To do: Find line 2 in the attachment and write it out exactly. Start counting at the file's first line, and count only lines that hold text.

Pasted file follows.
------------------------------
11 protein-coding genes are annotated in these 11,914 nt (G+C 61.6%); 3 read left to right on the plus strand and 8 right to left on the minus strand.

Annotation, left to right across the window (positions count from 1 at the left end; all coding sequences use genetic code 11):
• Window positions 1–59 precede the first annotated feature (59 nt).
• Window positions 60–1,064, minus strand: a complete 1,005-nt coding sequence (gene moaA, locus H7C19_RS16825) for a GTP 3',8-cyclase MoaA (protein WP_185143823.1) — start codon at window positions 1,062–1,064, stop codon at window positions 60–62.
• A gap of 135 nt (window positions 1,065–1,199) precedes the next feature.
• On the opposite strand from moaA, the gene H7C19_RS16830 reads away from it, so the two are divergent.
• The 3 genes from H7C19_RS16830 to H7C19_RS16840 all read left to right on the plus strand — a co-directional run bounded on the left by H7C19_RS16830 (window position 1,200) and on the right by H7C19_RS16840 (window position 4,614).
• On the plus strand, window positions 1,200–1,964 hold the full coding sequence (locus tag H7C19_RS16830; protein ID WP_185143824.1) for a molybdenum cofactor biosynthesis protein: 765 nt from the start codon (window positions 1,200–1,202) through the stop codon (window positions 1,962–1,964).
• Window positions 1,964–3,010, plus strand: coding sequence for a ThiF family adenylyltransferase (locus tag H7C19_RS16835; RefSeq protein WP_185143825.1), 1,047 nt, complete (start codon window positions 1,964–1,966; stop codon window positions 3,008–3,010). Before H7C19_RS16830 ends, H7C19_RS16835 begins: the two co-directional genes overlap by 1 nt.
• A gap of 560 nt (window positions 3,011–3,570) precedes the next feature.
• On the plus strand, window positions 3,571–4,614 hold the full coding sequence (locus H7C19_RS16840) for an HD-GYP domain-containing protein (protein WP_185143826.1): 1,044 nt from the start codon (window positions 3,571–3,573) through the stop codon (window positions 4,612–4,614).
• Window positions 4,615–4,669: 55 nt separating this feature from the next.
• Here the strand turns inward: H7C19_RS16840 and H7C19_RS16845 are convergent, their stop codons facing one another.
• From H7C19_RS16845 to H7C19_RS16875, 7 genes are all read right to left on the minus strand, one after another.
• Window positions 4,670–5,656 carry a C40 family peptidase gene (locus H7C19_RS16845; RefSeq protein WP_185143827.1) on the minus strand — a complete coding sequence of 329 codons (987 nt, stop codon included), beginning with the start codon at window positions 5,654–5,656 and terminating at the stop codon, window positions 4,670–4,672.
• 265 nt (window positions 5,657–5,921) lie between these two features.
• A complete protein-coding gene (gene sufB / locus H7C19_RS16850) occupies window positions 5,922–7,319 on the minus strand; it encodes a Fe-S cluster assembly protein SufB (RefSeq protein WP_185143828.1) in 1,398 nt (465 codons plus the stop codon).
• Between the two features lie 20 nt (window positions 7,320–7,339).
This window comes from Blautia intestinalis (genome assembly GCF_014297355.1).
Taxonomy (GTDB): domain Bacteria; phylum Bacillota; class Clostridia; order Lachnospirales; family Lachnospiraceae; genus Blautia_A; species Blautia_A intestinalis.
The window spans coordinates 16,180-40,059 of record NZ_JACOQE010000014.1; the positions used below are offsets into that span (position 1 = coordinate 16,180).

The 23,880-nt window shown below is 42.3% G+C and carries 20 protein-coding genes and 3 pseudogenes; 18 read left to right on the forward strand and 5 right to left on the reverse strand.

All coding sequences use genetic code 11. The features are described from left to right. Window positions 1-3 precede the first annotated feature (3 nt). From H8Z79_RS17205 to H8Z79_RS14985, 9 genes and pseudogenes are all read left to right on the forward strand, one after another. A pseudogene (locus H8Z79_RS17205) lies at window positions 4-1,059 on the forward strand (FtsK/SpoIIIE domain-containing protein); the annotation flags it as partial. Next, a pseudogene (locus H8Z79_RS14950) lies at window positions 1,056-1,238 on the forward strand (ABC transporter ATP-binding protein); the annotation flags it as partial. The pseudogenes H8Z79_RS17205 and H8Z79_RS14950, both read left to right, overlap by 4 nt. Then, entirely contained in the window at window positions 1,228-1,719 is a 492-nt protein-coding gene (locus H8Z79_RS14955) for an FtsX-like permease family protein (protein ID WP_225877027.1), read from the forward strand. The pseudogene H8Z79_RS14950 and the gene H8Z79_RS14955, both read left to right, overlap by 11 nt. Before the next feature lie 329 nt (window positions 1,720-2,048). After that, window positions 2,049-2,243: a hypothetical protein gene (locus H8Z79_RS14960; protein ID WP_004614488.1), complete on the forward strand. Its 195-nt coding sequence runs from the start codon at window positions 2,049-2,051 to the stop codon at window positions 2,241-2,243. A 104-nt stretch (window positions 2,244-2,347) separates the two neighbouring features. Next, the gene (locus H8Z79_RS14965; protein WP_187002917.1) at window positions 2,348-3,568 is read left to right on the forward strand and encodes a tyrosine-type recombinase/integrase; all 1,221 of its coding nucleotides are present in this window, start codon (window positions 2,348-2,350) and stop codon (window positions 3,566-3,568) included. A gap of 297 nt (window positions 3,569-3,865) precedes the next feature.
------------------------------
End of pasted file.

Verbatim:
Annotation, left to right across the window (positions count from 1 at the left end; all coding sequences use genetic code 11):